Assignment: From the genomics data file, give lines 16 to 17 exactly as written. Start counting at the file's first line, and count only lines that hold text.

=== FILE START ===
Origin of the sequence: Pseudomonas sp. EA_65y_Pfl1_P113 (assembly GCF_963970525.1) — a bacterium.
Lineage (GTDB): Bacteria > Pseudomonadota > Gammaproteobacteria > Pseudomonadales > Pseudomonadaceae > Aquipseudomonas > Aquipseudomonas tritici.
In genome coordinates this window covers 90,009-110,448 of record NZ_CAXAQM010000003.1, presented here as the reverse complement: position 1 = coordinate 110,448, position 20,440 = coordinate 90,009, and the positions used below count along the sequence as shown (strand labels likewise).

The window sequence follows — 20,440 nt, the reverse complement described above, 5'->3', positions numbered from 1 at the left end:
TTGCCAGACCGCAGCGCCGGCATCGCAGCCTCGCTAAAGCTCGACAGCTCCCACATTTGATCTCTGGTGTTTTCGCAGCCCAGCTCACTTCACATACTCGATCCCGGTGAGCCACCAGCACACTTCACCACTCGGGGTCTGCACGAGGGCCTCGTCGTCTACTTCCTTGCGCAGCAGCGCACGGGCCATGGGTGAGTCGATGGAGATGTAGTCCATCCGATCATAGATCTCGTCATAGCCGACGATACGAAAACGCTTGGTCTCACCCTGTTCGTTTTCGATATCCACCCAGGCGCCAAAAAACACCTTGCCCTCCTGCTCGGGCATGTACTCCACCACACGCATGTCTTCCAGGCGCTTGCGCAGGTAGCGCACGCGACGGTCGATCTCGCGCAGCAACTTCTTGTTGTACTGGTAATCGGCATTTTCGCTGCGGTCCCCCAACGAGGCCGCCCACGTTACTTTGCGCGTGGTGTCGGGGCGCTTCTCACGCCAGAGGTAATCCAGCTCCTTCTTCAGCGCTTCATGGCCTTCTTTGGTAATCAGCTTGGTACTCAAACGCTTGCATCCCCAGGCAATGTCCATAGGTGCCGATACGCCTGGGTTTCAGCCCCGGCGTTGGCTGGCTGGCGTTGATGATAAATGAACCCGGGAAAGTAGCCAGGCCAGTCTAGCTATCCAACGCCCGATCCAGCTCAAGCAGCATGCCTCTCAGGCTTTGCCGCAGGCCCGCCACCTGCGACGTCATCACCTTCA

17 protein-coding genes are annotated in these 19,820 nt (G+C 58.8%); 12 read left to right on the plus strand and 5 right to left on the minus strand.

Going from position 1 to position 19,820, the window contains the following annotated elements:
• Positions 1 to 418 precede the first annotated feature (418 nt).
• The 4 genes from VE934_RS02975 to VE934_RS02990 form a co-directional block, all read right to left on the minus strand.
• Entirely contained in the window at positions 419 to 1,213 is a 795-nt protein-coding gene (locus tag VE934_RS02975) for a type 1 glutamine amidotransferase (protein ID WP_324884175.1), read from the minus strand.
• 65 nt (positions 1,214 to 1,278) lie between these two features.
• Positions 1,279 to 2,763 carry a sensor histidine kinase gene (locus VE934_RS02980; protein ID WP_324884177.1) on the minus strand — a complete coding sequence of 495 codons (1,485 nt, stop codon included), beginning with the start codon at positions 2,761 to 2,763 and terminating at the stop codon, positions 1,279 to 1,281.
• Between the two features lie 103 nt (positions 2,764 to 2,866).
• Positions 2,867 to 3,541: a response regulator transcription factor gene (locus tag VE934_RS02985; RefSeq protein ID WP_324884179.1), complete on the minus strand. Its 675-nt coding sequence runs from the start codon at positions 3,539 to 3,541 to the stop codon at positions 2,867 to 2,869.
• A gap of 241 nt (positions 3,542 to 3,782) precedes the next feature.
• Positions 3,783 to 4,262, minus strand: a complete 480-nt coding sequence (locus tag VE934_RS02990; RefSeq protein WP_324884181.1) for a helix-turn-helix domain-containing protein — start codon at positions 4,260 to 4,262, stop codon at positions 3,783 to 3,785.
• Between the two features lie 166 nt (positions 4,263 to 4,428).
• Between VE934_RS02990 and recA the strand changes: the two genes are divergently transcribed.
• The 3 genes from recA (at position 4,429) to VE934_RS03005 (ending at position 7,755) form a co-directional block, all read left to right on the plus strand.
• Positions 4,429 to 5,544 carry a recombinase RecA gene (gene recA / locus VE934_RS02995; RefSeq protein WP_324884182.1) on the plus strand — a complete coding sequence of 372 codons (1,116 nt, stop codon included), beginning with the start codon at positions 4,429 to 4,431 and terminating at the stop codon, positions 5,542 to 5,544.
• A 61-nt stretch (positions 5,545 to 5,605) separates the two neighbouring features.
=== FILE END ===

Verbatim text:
• Positions 3,783 to 4,262, minus strand: a complete 480-nt coding sequence (locus tag VE934_RS02990; RefSeq protein WP_324884181.1) for a helix-turn-helix domain-containing protein — start codon at positions 4,260 to 4,262, stop codon at positions 3,783 to 3,785.
• Between the two features lie 166 nt (positions 4,263 to 4,428).